The creator of The Best Show—a long-running music and comedy call-in show that transformed from radio to podcast—looks back on a storied career that began with teenage mental-health struggles and zig-zagged from writing for New York punk zines to auditioning for The New Monkees to gigs in television and directing music videos.
Scharpling is a natural storyteller, with an eye for absurd minutiae, and he brings those talents to bear in the written word just as easily as he does on the radio ... Sincere revelations about the host and writer’s lifelong struggles with depression, suicidal impulses, and the harsh psychiatric treatments he endured in his teenage years all appear ... Scharpling’s nervousness in opening up about these experiences is both palpable and endearing, as he writes honestly about many of the hardest chapters of his life with bracing clarity. If there’s a downside to this rigorous self-examination, it’s that Scharpling’s understandable discomfort with the subject matter—and the sense that he’s trying to work out, on the page, all that has happened to him during his darkest days—also impose a degree of distance on his naturally wry voice. The wit never recedes fully, but it’s hard to shake the feeling that those chapters are for their author first, and the person holding the book second. The paradox, then, is that it sometimes feels like the reader learns more about Tom Scharpling from a chapter in which he recounts his obsession with a Wizard Of Oz arcade machine on the Jersey Shore than from meditations on his mental health. Not because Scharpling’s writing on the heavier stuff isn’t compelling, but because the way he embraces the goofy workings of the coin-pusher game provides such a clear window into the parts of his mind that bring him joy. The Best Show has always been a program predicated on dumb, delightful play, and it’s in the embrace of that spirit—and the showing, not telling—that Scharpling’s memoir really shines.
... even for fans who have clocked hundreds of hours listening, his new memoir, It Never Ends, reveals someone nobody could’ve known from his shows ... It Never Ends weaves together two different kinds of books. One is the writing you’d expect given The Best Show’s brazen steamroller of chumps ... The other side of It Never Ends is Scharpling’s heartbreaking origin story, and a chapter titled 'It All Falls Apart' is as raw and vulnerable as he has ever been ... The book’s darkness and jokes work hand in hand ... There’s a natural discomfort that comes with writing about things you’ve bottled for decades, and Scharpling could easily use comedy as a defense mechanism. But whenever he detours by busting his own chops, he never flinches away from the deeper truth. There are sad, borderline uncomfortable stretches, and each laugh that follows a harrowing detail is a reminder of exactly whose memoir this is ... Early on in It Never Ends, Scharpling promises that the book will make you laugh, cry, and then root for him because he’s the underdog. The first two things are undeniable, and while that last part is played as a joke—he compares himself to Rudy and Seabiscuit—he’s also not wrong. When Scharpling writes about his resilience and work ethic, it’s legitimately inspiring.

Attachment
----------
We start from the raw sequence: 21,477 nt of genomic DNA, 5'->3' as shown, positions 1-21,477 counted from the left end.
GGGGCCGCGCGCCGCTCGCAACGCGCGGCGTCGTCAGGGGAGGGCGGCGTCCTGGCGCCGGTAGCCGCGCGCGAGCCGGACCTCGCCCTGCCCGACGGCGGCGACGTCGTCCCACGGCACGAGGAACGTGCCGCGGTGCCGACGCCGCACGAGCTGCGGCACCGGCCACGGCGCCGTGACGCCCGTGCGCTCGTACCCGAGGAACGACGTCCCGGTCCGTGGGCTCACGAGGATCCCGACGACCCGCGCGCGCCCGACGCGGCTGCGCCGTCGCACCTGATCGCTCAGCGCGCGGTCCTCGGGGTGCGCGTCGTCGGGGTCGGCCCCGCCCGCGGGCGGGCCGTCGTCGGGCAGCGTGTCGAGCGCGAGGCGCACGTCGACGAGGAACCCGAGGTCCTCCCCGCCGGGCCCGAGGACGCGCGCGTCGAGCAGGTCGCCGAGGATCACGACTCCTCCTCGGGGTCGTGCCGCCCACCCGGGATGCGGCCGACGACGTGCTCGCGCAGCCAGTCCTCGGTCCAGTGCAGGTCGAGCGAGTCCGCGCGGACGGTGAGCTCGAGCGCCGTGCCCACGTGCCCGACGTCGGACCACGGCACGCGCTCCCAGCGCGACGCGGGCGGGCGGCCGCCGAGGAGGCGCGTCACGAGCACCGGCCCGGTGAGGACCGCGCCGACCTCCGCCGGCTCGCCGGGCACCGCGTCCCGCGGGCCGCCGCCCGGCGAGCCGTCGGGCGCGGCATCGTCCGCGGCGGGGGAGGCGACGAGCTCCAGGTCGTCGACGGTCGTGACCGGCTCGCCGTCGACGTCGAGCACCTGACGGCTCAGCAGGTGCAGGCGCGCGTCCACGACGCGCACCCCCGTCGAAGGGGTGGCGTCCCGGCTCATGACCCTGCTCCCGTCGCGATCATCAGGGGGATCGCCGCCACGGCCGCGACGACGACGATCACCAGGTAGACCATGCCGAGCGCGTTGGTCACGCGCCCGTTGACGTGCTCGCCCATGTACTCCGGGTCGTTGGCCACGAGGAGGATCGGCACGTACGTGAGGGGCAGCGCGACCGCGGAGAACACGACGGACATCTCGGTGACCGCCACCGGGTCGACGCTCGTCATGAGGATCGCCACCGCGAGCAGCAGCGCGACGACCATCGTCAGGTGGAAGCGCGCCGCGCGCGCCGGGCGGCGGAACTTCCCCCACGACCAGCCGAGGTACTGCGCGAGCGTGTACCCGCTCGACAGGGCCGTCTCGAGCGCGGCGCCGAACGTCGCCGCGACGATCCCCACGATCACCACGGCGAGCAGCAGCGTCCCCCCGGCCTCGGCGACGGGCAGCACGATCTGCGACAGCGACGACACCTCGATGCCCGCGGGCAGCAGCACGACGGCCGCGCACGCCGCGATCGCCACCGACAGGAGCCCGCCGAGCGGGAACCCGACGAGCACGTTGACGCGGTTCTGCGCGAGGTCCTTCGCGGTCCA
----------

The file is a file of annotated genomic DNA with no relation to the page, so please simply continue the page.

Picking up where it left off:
It’s an exploration of a troubled past rendered with self-deprecating frankness, walking us along the path that brought him to his current place. There’s an earnestness to it all, despite the constant self-awareness—an unwavering honesty, even in the face of clear misgivings about sharing these stories in their entirety. Oh, and it is also wildly funny. At the drop of a hat, Scharpling can pivot from a heartfelt expression of vulnerability to a weird and hilarious aside. It’s a book that keeps the reader constantly off-balance, much like Scharpling’s comedy; ordinarily, that isn’t an ideal way to construct a book, particularly a memoir, but here, it’s the perfect choice ... There’s a nakedness to it, a leap-before-looking energy wherein it seems that he almost can’t believe he’s telling us all of this even as he’s telling us all of this ... It Never Ends does eventually end, but it’s the kind of book where you almost wish it didn’t.